Persevering in Ballet

A year ago, I was getting ready for the most important competition of my life. You’re probably thinking about a sporting event or something more on the educational side.

Well, it was neither.

It was a ballet competition. I had been training for over three years. Every day, I reluctantly got out of bed at 5:00 am! Sleep is literally my favorite thing ever, so you can imagine how torturous the act of waking up is for me. I concentrated very hard and never let my focus slip. My teachers appreciated my effort immensely. I was that student who was always assigned to help other students. I would almost never be at the back while performing. 

Two years down. The competition was approaching. Even though it was several months away, people were super anxious. The dance rooms were full all day. Everyone burnt the midnight oil to perfect their moves. I had to practice my routine with three other girls in my class. I absolutely loved dancing with them. We used to have so much fun. Dancing with them used to release my stress levels. We were the only group that knew the routine perfectly. 

 The School of Classical Ballet and Western Dance, where I learned ballet, invited judges from the Royal Academy of Dance which is a UK-based examination board. Then we would have to go to our groups of four and perform our routines. A month later, we would get to know the results. Even though the routines were performed in groups, there would always be one winner, a first runner-up, and second runner-up. The rest of the dancers would either pass with distinction, merit or pass. 

About two weeks now until my competition. I wasn’t even a bit nervous. My costume was ready and I had already tried out my hair and makeup before. I was set. My routine was perfected. 

And then one night, it all fell apart. I started getting acute shooting pains in my stomach. I couldn’t even stand straight. My face was hot and red. I wasn’t able to hold my tears back. My parents were so worried. I had to be rushed to the hospital, in the middle of the night. My mom never left my hand. My dad was talking to the doctor every opportunity he got. My temperature was 103 degrees. They inserted a needle in my vein for the ivy drip. I couldn’t bear the pain. Soon I was admitted to a room and had to go for a sonogram and an MRI Scan.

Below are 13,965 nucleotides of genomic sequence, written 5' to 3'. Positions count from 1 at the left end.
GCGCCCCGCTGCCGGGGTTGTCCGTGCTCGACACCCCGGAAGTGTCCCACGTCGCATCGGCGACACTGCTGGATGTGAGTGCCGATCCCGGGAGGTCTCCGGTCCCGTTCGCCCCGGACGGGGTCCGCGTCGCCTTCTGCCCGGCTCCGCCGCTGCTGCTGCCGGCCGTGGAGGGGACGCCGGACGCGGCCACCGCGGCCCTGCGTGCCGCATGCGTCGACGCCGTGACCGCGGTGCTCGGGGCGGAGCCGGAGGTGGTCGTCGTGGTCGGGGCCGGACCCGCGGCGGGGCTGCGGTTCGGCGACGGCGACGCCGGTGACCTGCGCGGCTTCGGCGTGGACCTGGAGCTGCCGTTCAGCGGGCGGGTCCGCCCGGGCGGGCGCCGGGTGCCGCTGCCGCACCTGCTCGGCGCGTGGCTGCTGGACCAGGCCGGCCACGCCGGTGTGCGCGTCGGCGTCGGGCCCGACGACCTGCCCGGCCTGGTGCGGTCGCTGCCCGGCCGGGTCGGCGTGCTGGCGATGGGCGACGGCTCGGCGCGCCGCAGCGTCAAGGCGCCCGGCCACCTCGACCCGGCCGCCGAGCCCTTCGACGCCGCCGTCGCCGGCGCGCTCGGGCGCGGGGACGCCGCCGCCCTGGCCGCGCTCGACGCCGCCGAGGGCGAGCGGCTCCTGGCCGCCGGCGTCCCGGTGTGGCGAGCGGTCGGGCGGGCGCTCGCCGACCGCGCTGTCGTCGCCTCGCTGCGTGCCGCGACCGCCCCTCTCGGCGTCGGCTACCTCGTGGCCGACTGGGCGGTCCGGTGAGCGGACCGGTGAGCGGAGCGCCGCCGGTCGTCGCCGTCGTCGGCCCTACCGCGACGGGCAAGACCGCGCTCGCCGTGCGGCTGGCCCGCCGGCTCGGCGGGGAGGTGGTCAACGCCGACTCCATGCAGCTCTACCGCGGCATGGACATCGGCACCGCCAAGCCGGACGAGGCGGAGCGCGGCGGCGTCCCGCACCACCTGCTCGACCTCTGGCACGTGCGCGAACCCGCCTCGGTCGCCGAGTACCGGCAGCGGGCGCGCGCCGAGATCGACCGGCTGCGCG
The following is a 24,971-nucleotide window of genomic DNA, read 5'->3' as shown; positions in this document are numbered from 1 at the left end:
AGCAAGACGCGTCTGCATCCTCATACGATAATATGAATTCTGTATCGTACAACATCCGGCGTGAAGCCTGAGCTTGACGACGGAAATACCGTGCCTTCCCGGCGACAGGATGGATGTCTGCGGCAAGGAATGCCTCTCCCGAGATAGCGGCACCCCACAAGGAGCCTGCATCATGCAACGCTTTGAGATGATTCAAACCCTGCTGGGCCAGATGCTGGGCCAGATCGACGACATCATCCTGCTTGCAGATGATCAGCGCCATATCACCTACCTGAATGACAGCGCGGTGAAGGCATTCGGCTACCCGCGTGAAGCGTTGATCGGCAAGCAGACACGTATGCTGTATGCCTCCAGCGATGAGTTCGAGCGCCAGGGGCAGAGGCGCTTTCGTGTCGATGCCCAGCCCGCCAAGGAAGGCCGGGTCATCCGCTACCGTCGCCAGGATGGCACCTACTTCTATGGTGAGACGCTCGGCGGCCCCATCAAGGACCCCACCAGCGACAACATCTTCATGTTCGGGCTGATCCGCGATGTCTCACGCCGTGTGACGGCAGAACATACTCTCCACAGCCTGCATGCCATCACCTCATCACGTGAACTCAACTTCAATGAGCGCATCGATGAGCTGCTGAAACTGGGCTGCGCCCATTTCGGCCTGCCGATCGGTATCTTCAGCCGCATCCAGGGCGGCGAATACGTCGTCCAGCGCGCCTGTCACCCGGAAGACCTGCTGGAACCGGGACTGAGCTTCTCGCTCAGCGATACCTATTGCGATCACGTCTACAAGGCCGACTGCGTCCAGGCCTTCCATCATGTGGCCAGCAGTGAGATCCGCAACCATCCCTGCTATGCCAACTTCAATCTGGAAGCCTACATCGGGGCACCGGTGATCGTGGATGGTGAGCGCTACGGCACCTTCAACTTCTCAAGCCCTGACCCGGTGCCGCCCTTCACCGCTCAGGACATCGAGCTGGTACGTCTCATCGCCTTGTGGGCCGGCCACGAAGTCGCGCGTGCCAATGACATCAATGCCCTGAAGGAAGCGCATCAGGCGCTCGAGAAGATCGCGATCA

Little did I know that my dancing career was going to take a turn. The doctors hit me with the most shocking news. And it wasn’t about my upcoming surgery to remove my swollen appendix. It was about not being able to attend the competition. That night I basically bawled myself to sleep. I couldn’t fathom why all of this was happening to me. Why me? I put in blood, sweat and tears for this moment. It felt like it was all being snatched away from me. 

A week after my surgery, my ballet teacher came to visit me in the hospital bearing a certain gift. Not the physical kind. Instead, she told me the greatest news. I was being given the opportunity to perform solo for the competition. The judges were aware and understood my situation. 

Two weeks later, costumes, dance, makeup: everything was set! I danced like no one was watching. I felt proud of myself. At the end of my performance, the judge told me that she noticed a certain twinkle in my eye. Only I knew why. 

A month later, my friends and I gathered at the awards ceremony. It was nerve-wracking. I was squeezing my friend’s hand so tight that it turned blue. The awards for third and second place had been distributed. I felt like I was about to throw up. There were butterflies in my stomach. And finally, they announced my name. Me! I won! I came first. That experience changed my life.

It was worth every second. 

 

Sanaya Mehta is a staff reporter 

Edited by Navya Sethi

 

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